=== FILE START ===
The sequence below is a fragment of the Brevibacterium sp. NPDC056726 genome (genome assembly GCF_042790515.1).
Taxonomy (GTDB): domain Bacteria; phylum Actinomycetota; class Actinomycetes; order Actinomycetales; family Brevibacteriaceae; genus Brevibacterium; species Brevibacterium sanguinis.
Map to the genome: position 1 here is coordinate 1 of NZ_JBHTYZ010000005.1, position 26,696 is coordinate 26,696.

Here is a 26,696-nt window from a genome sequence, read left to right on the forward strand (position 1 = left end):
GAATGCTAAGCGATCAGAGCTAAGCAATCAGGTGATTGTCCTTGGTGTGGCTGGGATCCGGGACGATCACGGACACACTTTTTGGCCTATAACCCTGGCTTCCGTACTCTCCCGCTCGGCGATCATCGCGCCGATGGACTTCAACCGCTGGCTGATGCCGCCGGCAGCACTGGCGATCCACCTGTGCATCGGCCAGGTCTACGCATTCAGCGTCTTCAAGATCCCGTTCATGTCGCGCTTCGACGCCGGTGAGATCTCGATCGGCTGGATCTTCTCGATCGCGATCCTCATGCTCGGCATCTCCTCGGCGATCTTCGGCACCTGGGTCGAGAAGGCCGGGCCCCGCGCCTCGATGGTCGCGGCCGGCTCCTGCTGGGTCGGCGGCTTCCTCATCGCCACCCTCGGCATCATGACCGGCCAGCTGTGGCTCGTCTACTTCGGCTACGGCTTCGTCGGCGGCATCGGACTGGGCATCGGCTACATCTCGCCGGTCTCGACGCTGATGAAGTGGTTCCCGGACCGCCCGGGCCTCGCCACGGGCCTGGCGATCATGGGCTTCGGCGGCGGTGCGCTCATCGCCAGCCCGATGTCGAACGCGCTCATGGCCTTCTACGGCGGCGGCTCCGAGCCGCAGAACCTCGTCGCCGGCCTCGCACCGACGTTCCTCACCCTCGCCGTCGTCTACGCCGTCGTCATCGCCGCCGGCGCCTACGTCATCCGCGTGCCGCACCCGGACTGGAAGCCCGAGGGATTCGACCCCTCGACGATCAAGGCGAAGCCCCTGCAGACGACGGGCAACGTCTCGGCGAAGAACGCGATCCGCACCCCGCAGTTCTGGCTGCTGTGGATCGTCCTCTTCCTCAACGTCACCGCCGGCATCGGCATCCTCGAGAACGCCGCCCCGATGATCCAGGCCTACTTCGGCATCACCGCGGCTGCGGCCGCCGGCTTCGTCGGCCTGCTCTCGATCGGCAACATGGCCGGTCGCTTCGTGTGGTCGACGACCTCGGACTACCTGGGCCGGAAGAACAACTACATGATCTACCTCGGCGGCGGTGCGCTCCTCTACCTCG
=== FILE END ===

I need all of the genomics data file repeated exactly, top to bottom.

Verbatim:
The sequence below is a fragment of the Brevibacterium sp. NPDC056726 genome (genome assembly GCF_042790515.1).
Taxonomy (GTDB): domain Bacteria; phylum Actinomycetota; class Actinomycetes; order Actinomycetales; family Brevibacteriaceae; genus Brevibacterium; species Brevibacterium sanguinis.
Map to the genome: position 1 here is coordinate 1 of NZ_JBHTYZ010000005.1, position 26,696 is coordinate 26,696.

Here is a 26,696-nt window from a genome sequence, read left to right on the forward strand (position 1 = left end):
GAATGCTAAGCGATCAGAGCTAAGCAATCAGGTGATTGTCCTTGGTGTGGCTGGGATCCGGGACGATCACGGACACACTTTTTGGCCTATAACCCTGGCTTCCGTACTCTCCCGCTCGGCGATCATCGCGCCGATGGACTTCAACCGCTGGCTGATGCCGCCGGCAGCACTGGCGATCCACCTGTGCATCGGCCAGGTCTACGCATTCAGCGTCTTCAAGATCCCGTTCATGTCGCGCTTCGACGCCGGTGAGATCTCGATCGGCTGGATCTTCTCGATCGCGATCCTCATGCTCGGCATCTCCTCGGCGATCTTCGGCACCTGGGTCGAGAAGGCCGGGCCCCGCGCCTCGATGGTCGCGGCCGGCTCCTGCTGGGTCGGCGGCTTCCTCATCGCCACCCTCGGCATCATGACCGGCCAGCTGTGGCTCGTCTACTTCGGCTACGGCTTCGTCGGCGGCATCGGACTGGGCATCGGCTACATCTCGCCGGTCTCGACGCTGATGAAGTGGTTCCCGGACCGCCCGGGCCTCGCCACGGGCCTGGCGATCATGGGCTTCGGCGGCGGTGCGCTCATCGCCAGCCCGATGTCGAACGCGCTCATGGCCTTCTACGGCGGCGGCTCCGAGCCGCAGAACCTCGTCGCCGGCCTCGCACCGACGTTCCTCACCCTCGCCGTCGTCTACGCCGTCGTCATCGCCGCCGGCGCCTACGTCATCCGCGTGCCGCACCCGGACTGGAAGCCCGAGGGATTCGACCCCTCGACGATCAAGGCGAAGCCCCTGCAGACGACGGGCAACGTCTCGGCGAAGAACGCGATCCGCACCCCGCAGTTCTGGCTGCTGTGGATCGTCCTCTTCCTCAACGTCACCGCCGGCATCGGCATCCTCGAGAACGCCGCCCCGATGATCCAGGCCTACTTCGGCATCACCGCGGCTGCGGCCGCCGGCTTCGTCGGCCTGCTCTCGATCGGCAACATGGCCGGTCGCTTCGTGTGGTCGACGACCTCGGACTACCTGGGCCGGAAGAACAACTACATGATCTACCTCGGCGGCGGTGCGCTCCTCTACCTCG